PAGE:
Out of the 184 private-sector projects authorized by the city to receive tax increment financing funds since 2000, Austin has had just four projects approved — despite being the most populated of Chicago’s 77 community areas.
And only one out of those four projects — the Coca-Cola distribution facility (see our related story here) — has met its legal requirements in documents signed with the city, according to the Chicago Department of Housing and Economic Development.
No one from the Department of Housing and Economic Development, which oversees the TIF program, could shed light on why the three other projects are incomplete. Here’s what we know about those projects:
Brach’s Candy Redevelopment – In 2008, the project’s developer, ML Realty Partners, was authorized by the Chicago City Council to receive $10.6 million to complete an industrial facility at 401 N. Cicero Ave., the site of the former candy factory that stopped operations in 2004.
The project, located in the Northwest Industrial Corridor TIF District and the 28th Ward just north of the Green Line Cicero stop has stalled. City officials say no money has been paid out to the developer.
There was some action at the site in August 2007, when part of the factory was blown up for scenes in “The Dark Knight” Batman movie, according to the Chicago Tribune. Director Chris Nolan used part of the vacant factory to create the Gotham General Hospital, which The Joker character destroys in the film.
Virgil Crawford, director of community organizing for the Westside Health Authority, becomes emotional when talking about the failed Brach’s project.
The vacant factory may have helped entertain the world in the movie, but it’s not helping anyone now, Crawford said; it’s just a vacant eyesore.
He believes the property should be used for a public school, which would allow more Austin children to attend high school in their neighborhood instead of traveling to other parts of the city — or dropping out.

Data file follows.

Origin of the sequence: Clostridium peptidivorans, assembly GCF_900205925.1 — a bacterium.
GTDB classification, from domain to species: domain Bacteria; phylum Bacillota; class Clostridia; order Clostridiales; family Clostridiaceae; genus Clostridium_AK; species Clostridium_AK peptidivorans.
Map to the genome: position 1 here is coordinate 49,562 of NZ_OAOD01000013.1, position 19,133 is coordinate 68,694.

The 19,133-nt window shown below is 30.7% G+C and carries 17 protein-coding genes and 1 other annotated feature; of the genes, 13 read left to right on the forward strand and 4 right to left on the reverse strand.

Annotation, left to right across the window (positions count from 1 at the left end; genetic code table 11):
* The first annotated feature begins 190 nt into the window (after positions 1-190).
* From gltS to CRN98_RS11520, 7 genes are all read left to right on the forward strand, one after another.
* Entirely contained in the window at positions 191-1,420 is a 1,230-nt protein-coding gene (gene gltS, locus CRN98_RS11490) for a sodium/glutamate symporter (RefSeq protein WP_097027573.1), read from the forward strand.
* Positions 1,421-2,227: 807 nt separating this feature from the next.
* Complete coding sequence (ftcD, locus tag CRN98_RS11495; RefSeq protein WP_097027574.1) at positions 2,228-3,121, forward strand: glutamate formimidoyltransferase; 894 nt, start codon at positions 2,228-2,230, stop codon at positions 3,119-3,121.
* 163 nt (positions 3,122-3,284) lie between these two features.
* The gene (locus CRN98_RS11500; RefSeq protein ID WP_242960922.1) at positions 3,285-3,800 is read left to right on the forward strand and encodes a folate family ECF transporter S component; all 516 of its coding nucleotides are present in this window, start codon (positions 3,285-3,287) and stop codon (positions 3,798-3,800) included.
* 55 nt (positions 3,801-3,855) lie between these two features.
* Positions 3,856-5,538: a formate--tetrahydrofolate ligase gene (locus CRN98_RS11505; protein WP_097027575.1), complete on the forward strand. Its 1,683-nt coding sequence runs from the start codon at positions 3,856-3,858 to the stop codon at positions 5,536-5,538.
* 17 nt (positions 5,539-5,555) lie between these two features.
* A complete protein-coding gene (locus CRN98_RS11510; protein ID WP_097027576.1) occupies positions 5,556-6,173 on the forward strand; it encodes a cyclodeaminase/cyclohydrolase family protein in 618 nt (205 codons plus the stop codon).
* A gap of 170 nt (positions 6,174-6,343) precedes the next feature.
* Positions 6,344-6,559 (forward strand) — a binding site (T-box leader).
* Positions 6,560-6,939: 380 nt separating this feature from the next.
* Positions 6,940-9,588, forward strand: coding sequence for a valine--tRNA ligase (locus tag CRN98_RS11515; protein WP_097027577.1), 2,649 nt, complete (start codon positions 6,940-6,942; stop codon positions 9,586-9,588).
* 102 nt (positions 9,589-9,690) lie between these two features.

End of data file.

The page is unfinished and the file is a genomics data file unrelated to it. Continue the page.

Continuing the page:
And it could lead to jobs for some of the West Side’s many unemployed: “Not just teachers, but even during the development stages, hundreds of jobs could have been created.
ML Realty Partners have since tried to lease out the property, but “there have been no takers,” Crawford said. “You got a developer that is sitting on prime property. It could be used to build a school there.”
ML Realty Partners did not respond to interview requests.
Lake and Waller Housing Development – The developer, Lake and Waller LLC, was approved in 2007 to receive $1.31 million to develop 41 residential units — 26 town homes and 15 condos – ranging in value from $181,500 to $395,000 in the general area of 420 and 445-457 N. Waller Ave., just west of the Green Line Central stop.
The agreement required that nine of the 41 units be affordable. The developer was to offer these units to qualified low- and middle-income residents. The nine, 2-bedroom affordable units were to be 1,183 square feet, and the market-rate town homes between 1,911 to 2,159 square feet.
Molly Sullivan, director of communications and community outreach for the Department of Housing and Economic Development, said Lake and Waller has been built for rentals, but could not specify which legal requirements were not met.
Erica Lorch, spokeswoman for Wolcott Real Property, said the company acquired 430 and 438 N. Waller Ave. and 5706 W. Lake St. — the building at the corner of Lake Street and Waller Avenue — from Lake and Waller LLC, but she could not provide any further information about the project either.
No one from Lake and Waller LLC could be reached for comment.
Loretto Hospital – The hospital, located at 645 S. Central Ave. in the 29th Ward and the Harrison/Central TIF District, was awarded $7.5 million in 2009 to renovate its 212-bed facility. According to information provided by the city, Loretto Hospital agreed to create and/or retain 10 jobs.
As of June 17, the hospital had received $500,000 of the TIF money. Sullivan said the hospital has not met all legal requirements because construction is ongoing.
Loretto Hospital CEO Steven Drucker did not return repeated phone calls for an interview.
This story is part of the Local Reporting Initiative, supported in part by The Chicago Community Trust.